“Part of any healing process is talking about the pain,” says Hind Kabawat, a deputy ambassador of the Syrian National Council (SNC) in Geneva and women’s rights activist. “No one wants to bring up sexual violence because it’s too huge and too difficult.”
Syria’s civil war is now in its eighth year. The conflict is unlike any other modern war: the deaths of more than 500,000 people and ensuing refugee crisis have shaken the world’s faith in the international humanitarian law and the existing world order.
Earlier this year, a UN report found that no one has been unaffected by sexual and gender-based violence in the Syrian conflict, raising the prospect that an entire generation of Syrians will suffer from the mental and physical scarring caused by such violence.
It is activists such as Ms Hind, however, who are working to break down the stigmas surrounding sexual violence in the hopes of documenting it for future legal battles against figures in the Syrian government and military, and helping communities cope with such trauma.
On the phone from her office in Geneva, Ms Hind says over the years she has trained herself not to cry. “I have to be strong for the women who are still in Syria, the women who need us to be their voices.
“I work with so many women who want to move forward with their lives. It is a duty and an honour to take care of them.”
Ms Hind’s office helps run three community centres in opposition-held Syria that help victims of sexual and gender-based violence through counselling and therapeutic music and art classes. The women she works with also have the opportunity to learn computer skills, English and earn high school diplomas, which help give them back control over their lives.
Around 170 women are enrolled in regular classes, and many more join drop in sessions.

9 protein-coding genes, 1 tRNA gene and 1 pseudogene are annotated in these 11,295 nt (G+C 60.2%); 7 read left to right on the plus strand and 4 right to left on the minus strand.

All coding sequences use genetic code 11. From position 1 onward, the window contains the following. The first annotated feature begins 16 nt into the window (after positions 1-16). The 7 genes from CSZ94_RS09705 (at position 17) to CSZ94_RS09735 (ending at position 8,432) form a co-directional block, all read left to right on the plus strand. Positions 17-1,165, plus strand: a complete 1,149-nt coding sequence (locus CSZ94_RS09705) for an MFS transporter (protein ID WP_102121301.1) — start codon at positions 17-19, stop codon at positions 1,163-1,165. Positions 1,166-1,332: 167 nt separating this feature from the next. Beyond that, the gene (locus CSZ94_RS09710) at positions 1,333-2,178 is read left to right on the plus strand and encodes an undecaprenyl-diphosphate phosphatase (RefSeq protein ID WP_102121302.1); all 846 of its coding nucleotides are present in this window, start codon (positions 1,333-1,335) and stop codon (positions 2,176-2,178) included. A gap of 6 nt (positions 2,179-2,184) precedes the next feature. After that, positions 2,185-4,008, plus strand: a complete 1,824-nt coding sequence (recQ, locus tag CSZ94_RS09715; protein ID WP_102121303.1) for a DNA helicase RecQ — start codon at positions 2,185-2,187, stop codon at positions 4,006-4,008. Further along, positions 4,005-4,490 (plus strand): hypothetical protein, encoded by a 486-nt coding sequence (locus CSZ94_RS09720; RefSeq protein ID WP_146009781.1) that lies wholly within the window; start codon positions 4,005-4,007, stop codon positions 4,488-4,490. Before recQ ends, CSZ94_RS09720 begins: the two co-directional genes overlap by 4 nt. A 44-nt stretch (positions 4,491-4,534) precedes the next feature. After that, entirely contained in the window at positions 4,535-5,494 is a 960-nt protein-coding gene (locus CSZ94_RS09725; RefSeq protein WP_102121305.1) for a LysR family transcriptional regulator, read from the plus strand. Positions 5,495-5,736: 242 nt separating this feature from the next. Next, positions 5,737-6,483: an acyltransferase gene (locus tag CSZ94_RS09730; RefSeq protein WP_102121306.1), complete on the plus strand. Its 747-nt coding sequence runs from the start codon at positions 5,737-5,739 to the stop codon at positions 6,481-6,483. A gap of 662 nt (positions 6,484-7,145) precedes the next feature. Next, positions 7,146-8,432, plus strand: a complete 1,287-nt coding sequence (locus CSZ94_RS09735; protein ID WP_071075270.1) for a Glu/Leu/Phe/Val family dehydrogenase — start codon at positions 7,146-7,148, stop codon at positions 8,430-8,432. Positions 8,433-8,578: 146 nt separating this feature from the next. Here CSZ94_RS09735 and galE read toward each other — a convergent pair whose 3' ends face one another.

The work is hard – but she is not alone. Ms Hind and the SNC work alongside networks of doctors and lawyers who document the testimony of survivors of rape, torture and other gender-based violence in the hopes the evidence can be used in future international war crimes trials.
There has been little in the way of legal redress for Syrian victims to date. The UN’s ability to prosecute is hampered by the veto power of permanent security council member Russia, a key ally of Syrian president Bashar al Assad’s government.
Case workers are now exploring new avenues such as transitional and universal justice cases, in which the severity of allegations means the accused can be charged and tried in countries other than their own. There has been progress so far in bringing cases against high level Syrian officials in both Spain and Germany.
The initial challenge in such work, however, is getting women to come forward with their stories in an environment which often revictimises survivors of sexual violence.
“We focus on educating women on their rights. We need to try to change stereotyping in the community, to knock down the wall of silence of women and rid them of the social stigma attached to victims,” said one Syrian lawyer who works closely with the UK Foreign Office’s Conflict, Security and Stability Fund.
“When a son is detained and then released, society tells the father ‘be proud of him and keep your head high because he was a detainee’. Why not so when the detainee is a woman? She was detained, and she could have done nothing to prevent it. And when she was abused violently outside jail, she was the victim, not the perpetrator. We need to alter the way society views these women.”
Tackling the culture of taboo and stigma is the equally difficult flipside of such accountability work. Ms Hind says she knows of one woman who was raped in a regime prison, and then killed by her father, who wanted to mitigate the family’s shame.
“Educational programmes are the key to changing such attitudes, even if we are currently talking about baby steps,” Ms Hind said.
“The women we work with are so committed to change,” she added.